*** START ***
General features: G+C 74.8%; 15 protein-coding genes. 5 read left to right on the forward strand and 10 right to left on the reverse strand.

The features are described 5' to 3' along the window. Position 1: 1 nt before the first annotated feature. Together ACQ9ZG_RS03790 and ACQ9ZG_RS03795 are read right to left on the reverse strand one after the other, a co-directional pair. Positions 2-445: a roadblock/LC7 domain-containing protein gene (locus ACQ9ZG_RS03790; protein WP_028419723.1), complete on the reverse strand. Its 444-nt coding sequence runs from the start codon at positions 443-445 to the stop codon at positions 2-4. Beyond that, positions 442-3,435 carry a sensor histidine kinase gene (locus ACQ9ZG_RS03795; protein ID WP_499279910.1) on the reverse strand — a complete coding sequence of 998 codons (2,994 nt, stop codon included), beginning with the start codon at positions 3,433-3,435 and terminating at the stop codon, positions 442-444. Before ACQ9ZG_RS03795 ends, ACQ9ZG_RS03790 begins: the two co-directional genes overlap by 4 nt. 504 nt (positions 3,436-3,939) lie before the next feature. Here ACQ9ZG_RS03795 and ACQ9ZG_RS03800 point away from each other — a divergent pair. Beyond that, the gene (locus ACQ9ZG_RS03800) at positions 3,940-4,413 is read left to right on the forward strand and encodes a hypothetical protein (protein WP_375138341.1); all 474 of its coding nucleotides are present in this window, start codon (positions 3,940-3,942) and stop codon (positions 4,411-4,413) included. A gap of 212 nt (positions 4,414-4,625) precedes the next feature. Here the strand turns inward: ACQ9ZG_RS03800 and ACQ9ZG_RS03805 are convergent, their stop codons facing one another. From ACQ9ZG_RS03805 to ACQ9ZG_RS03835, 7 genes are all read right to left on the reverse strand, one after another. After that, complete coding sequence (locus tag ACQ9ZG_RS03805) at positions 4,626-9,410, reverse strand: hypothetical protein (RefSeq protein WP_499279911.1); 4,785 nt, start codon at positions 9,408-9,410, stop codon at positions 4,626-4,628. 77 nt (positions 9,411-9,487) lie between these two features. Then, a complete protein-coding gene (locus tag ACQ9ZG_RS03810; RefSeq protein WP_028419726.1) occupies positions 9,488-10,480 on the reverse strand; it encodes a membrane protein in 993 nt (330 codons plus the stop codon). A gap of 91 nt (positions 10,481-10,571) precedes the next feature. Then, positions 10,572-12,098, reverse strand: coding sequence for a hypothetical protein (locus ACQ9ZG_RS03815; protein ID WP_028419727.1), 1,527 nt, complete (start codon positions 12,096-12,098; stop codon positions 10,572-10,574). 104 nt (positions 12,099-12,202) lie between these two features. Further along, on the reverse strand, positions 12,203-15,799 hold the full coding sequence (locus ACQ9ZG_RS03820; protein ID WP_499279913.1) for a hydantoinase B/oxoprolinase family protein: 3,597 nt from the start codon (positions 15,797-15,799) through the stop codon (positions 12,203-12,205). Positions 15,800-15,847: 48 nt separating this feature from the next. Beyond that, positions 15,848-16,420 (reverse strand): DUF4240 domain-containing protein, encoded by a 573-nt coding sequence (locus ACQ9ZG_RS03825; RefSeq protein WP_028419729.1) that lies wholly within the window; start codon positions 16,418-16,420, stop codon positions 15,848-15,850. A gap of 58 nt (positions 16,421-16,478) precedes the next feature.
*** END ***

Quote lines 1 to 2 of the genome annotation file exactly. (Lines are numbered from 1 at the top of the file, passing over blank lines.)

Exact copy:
General features: G+C 74.8%; 15 protein-coding genes. 5 read left to right on the forward strand and 10 right to left on the reverse strand.

The features are described 5' to 3' along the window. Position 1: 1 nt before the first annotated feature. Together ACQ9ZG_RS03790 and ACQ9ZG_RS03795 are read right to left on the reverse strand one after the other, a co-directional pair. Positions 2-445: a roadblock/LC7 domain-containing protein gene (locus ACQ9ZG_RS03790; protein WP_028419723.1), complete on the reverse strand. Its 444-nt coding sequence runs from the start codon at positions 443-445 to the stop codon at positions 2-4. Beyond that, positions 442-3,435 carry a sensor histidine kinase gene (locus ACQ9ZG_RS03795; protein ID WP_499279910.1) on the reverse strand — a complete coding sequence of 998 codons (2,994 nt, stop codon included), beginning with the start codon at positions 3,433-3,435 and terminating at the stop codon, positions 442-444. Before ACQ9ZG_RS03795 ends, ACQ9ZG_RS03790 begins: the two co-directional genes overlap by 4 nt. 504 nt (positions 3,436-3,939) lie before the next feature. Here ACQ9ZG_RS03795 and ACQ9ZG_RS03800 point away from each other — a divergent pair. Beyond that, the gene (locus ACQ9ZG_RS03800) at positions 3,940-4,413 is read left to right on the forward strand and encodes a hypothetical protein (protein WP_375138341.1); all 474 of its coding nucleotides are present in this window, start codon (positions 3,940-3,942) and stop codon (positions 4,411-4,413) included. A gap of 212 nt (positions 4,414-4,625) precedes the next feature. Here the strand turns inward: ACQ9ZG_RS03800 and ACQ9ZG_RS03805 are convergent, their stop codons facing one another. From ACQ9ZG_RS03805 to ACQ9ZG_RS03835, 7 genes are all read right to left on the reverse strand, one after another. After that, complete coding sequence (locus tag ACQ9ZG_RS03805) at positions 4,626-9,410, reverse strand: hypothetical protein (RefSeq protein WP_499279911.1); 4,785 nt, start codon at positions 9,408-9,410, stop codon at positions 4,626-4,628. 77 nt (positions 9,411-9,487) lie between these two features. Then, a complete protein-coding gene (locus tag ACQ9ZG_RS03810; RefSeq protein WP_028419726.1) occupies positions 9,488-10,480 on the reverse strand; it encodes a membrane protein in 993 nt (330 codons plus the stop codon). A gap of 91 nt (positions 10,481-10,571) precedes the next feature. Then, positions 10,572-12,098, reverse strand: coding sequence for a hypothetical protein (locus ACQ9ZG_RS03815; protein ID WP_028419727.1), 1,527 nt, complete (start codon positions 12,096-12,098; stop codon positions 10,572-10,574). 104 nt (positions 12,099-12,202) lie between these two features. Further along, on the reverse strand, positions 12,203-15,799 hold the full coding sequence (locus ACQ9ZG_RS03820; protein ID WP_499279913.1) for a hydantoinase B/oxoprolinase family protein: 3,597 nt from the start codon (positions 15,797-15,799) through the stop codon (positions 12,203-12,205). Positions 15,800-15,847: 48 nt separating this feature from the next. Beyond that, positions 15,848-16,420 (reverse strand): DUF4240 domain-containing protein, encoded by a 573-nt coding sequence (locus ACQ9ZG_RS03825; RefSeq protein WP_028419729.1) that lies wholly within the window; start codon positions 16,418-16,420, stop codon positions 15,848-15,850. A gap of 58 nt (positions 16,421-16,478) precedes the next feature.